Whatever Wednesday

Each Wednesday we post links from the previous week that touch on special needs adoption. Our hope is that these small snapshots provide you with a glimpse of life after adopting through China’s waiting child program… both the long-term blessings and the challenges that come with parenting a child with special needs. We also hope to raise awareness about a variety of special needs.

I Had High Hopes!adoptive parents (China) the Ferrills at The Ferrill Bunch… on last week’s visit to the hematologist

{The time has come for Andrew’s surgery} and Andrew’s Progressadoptive momma (China) Steffie B. at Never Too Many… on her son’s open-heart surgery this past weekend

Hospital Pics and What Faith Can Doadoptive momma (Columbia and Serbia) Lorraine at All Are Precious In His Sight… her daughter was on life support last week, but is stable now, so please stop by and offer some encouragement

At Which Point I Employ Sarcasmadoptive momma (China) Shirlee McCoy at And Then There Were Seven… a recent conversation about albinism at Chinese school

Labelsadoptive momma (China) AmFam at American Family… looking past the labels to truly see her little girl, realizing that it’s not about “fixing” her girl

adoptive momma (China) Wife of the Prez at Room For At Least One More… her daughter starts speech therapy this week

How Far We’ve Comeadoptive momma (China) Cheri at Loving Lia… an update affter two years home with their daughter, whom they originally thought had a brain cyst, but found out after adoption that she has cerebral palsy, seizures, institutional autism and verbal apraxia

There IS Loss

A recent post by TongguMomma has really had me thinking A.L.O.T.

Right after I read her post, which I keep going back to just to read the comments, I received a very unexpected piece of mail. As in, snail mail, all the way from the East. Long story short, we had ordered a care package through a well-known service back in early February. We included a SASE in the package that was supposed to be for our waiting son to send a note back to us. I don’t know what happened … something was lost in the translation, he didn’t want to write us (which is completely acceptable and understandable if that is the case), he was never given the SASE and the offer to write us … I don’t know and probably never will.

Interestingly enough, the SASE contained a copy of the document we had sent the care package provider with 8 questions on it—the one that was supposed to be sent back to us by the provider and was supposed to be translated. The questions had been answered, and they had been answered in Chinese … with Mandarin characters … which I nor DH can read AT ALL. I will not go into the details of how I was able to get this translated, but I finally did get a translation thanks to another adoptive parent and her very kind co-worker.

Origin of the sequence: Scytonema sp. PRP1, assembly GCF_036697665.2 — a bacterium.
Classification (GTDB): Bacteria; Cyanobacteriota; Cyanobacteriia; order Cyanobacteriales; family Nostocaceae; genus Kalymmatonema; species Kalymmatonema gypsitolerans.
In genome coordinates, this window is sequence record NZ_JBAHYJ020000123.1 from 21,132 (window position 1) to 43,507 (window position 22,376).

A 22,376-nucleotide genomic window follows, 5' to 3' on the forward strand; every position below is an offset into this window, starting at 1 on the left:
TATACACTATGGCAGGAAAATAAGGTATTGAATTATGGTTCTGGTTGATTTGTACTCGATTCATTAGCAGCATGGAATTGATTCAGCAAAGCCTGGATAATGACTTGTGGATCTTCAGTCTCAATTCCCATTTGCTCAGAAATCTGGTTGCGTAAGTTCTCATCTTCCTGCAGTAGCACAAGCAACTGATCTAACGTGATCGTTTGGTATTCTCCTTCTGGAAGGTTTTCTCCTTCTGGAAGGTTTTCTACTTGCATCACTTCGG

I will admit I had butterflies in my stomach the other day as I opened the email titled “Translation Enclosed.” What would it say?

I immediately scanned down the screen to read the answer to the one question for which I most wanted an answer: “How does [our waiting son] feel about being adopted? Happy, sad, excited, scared?”

I will not share the answer in full, but I will tell you it included the words happy and sad.

And I cried.

I have lay awake many nights thinking about all of the LOSS our waiting son has faced, much of the details I don’t know and probably never will … but some I know enough to feel actual pain in my heart for him because of the details I do know … and yet, I am not him … and I know the pain of the losses has been and will continue to be far greater for him … I don’t think these are losses one can ever truly “get over.”

He is not finished experiencing losses associated with the fact he was abandoned by his first family. He is in a very loving foster family. And he is not going to be staying there … and so that is a loss. A loss I do not think of without tearing up. I have photos of them together. I have words that convey the relationship they share.